Richard Batty had spent four and a half years with a high street firm and he was fed up.

“I had been working pretty hard, driving many miles and generally beginning to feel the stresses of dealing with other people's problems.”

After spotting an advert for Army Legal Services and making a tentative call he found himself thrust into unchartered territory. Following an interview, he was invited to the selection board which was staged over two and a half days at Worthy Down.

“I had no idea what the army was looking for so I was able to act my normal self and was also able to enjoy it.”

It clearly paid off. Batty was selected and subsequently sent on an induction course.

“We had to tackle the vast subject of military law. Two days were spent with the Royal Military Police, collecting kit and learning some absolute basics to prepare for the four-week Professionally Qualified Officers course at Sandhurst.”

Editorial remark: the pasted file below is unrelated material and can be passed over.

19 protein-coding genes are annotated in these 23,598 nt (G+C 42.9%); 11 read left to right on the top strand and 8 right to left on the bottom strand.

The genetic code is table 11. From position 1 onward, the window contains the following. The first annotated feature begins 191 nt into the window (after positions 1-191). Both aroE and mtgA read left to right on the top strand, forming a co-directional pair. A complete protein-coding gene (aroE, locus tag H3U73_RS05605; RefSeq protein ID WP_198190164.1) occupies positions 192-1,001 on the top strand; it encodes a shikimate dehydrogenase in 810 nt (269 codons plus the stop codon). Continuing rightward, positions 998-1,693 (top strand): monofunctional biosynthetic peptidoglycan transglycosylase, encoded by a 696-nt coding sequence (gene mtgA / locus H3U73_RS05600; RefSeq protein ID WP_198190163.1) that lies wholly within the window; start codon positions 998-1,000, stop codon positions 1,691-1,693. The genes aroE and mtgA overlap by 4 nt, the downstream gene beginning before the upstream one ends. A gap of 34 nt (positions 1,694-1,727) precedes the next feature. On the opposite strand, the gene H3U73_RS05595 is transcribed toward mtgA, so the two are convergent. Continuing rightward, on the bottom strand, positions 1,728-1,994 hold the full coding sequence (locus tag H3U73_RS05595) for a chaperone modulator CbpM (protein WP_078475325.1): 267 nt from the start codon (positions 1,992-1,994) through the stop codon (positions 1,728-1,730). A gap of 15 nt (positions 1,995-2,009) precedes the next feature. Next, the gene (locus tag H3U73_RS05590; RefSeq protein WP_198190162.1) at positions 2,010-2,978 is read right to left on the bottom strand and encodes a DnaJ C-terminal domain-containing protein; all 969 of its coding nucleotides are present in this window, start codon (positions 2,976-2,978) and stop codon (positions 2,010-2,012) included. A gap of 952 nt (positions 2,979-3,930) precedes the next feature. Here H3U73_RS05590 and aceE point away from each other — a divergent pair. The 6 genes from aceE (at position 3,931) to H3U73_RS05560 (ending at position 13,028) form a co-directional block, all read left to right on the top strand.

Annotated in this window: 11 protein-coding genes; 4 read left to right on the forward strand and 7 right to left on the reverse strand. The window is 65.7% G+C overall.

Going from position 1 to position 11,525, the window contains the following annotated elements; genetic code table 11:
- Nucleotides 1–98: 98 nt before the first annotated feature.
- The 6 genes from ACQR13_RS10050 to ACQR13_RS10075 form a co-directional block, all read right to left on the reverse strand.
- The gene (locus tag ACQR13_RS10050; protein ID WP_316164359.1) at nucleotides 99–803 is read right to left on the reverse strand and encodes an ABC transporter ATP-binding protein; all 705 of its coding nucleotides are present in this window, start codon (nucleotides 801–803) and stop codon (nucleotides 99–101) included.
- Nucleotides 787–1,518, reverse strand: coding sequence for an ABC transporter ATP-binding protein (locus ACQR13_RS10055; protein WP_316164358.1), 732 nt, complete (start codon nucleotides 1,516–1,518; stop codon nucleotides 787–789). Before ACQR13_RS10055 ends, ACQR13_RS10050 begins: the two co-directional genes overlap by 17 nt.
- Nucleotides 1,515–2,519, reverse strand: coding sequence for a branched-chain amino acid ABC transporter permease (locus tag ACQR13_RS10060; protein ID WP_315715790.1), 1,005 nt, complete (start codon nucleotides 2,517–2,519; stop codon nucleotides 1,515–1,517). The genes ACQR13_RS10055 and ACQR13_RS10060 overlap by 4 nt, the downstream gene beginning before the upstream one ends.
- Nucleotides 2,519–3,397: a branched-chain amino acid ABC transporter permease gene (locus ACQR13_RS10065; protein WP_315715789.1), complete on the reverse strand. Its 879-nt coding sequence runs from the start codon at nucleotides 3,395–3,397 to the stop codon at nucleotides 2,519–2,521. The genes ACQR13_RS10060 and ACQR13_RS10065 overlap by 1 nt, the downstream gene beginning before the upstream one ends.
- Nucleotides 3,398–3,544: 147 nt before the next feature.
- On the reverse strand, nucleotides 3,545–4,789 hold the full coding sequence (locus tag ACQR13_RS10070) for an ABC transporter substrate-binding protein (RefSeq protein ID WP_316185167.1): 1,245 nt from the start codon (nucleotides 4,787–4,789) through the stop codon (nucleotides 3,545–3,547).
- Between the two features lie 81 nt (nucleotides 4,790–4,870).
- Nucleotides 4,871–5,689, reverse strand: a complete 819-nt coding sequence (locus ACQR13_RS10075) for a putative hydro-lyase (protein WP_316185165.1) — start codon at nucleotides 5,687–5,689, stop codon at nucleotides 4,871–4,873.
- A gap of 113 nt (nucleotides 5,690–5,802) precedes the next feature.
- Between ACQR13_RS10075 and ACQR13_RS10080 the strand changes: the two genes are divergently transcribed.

Orienteering, swimming, weapons tests, assault courses, signals and platoon attacks – the course was clearly a far cry from the drudgery of the magistrates courts.

Next stop for Capt Batty was Cyprus, and a three-month attachment with the Worcestershire and Sherwood Foresters.

“My first posting to Aldershot (after the attachment) seemed a bit of a let-down at first,” he says.

But Batty soon found himself in the thick of things, working within a busy prosecuting office. The tables turned when he was then posted to Germany to do general legal aid and defence work – which included advising suspects at Royal Military Police interviews.

But not before he had squeezed in a week's adventurous sail training, and only after his colonel at Aldershot had volunteered him for an ice-climb and cross-country ski-ing in Scotland.